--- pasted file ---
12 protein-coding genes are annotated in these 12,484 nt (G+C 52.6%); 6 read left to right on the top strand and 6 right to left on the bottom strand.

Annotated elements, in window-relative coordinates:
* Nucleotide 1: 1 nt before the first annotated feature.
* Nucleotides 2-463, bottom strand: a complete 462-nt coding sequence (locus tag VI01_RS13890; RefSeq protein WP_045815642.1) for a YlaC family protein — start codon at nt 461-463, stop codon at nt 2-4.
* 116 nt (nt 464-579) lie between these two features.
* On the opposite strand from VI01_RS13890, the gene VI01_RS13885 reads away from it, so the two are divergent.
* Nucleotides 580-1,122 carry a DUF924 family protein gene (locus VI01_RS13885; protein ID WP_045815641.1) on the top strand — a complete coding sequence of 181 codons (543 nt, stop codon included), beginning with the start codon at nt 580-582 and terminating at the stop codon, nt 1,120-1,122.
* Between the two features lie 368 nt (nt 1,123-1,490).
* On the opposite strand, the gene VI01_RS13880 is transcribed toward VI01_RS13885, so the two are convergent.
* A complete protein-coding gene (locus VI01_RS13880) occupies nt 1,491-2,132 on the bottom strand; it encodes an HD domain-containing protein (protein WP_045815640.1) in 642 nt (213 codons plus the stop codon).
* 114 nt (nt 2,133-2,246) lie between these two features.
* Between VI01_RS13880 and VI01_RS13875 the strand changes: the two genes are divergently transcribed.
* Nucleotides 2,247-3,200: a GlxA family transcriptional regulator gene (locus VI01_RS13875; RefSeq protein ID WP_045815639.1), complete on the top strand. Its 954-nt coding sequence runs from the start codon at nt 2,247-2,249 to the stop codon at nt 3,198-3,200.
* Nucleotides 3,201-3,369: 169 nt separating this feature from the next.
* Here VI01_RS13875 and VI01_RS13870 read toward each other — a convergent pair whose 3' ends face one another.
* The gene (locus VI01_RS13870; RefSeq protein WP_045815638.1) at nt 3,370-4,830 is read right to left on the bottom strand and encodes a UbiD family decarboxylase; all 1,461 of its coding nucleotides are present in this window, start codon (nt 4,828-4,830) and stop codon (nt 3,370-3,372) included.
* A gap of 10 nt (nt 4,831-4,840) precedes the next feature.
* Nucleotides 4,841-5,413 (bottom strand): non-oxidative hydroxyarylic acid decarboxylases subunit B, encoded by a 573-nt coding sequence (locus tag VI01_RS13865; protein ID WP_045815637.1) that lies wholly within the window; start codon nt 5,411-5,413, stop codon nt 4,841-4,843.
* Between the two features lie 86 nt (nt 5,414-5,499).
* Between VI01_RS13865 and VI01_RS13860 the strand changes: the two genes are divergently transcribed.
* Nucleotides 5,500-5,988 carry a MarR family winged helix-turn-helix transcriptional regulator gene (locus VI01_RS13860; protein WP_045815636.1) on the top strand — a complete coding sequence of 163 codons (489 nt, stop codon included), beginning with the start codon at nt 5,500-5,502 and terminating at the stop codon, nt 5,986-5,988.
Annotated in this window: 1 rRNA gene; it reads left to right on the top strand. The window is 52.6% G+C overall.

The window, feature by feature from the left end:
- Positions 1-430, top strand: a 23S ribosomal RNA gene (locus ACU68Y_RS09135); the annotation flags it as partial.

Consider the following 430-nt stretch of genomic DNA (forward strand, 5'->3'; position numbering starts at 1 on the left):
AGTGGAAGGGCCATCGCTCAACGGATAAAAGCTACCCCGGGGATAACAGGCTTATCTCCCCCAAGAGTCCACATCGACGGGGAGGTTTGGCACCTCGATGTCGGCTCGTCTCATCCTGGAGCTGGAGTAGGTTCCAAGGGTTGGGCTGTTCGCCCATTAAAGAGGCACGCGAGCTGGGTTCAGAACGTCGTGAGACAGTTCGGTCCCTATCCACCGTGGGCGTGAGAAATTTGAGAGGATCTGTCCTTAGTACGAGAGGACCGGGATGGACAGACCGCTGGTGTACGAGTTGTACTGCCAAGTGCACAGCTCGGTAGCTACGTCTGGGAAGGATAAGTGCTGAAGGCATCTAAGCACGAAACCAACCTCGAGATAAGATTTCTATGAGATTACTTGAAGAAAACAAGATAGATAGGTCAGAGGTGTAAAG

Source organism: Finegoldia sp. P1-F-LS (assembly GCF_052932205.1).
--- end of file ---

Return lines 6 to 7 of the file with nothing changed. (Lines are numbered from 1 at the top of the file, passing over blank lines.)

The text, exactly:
* On the opposite strand from VI01_RS13890, the gene VI01_RS13885 reads away from it, so the two are divergent.
* Nucleotides 580-1,122 carry a DUF924 family protein gene (locus VI01_RS13885; protein ID WP_045815641.1) on the top strand — a complete coding sequence of 181 codons (543 nt, stop codon included), beginning with the start codon at nt 580-582 and terminating at the stop codon, nt 1,120-1,122.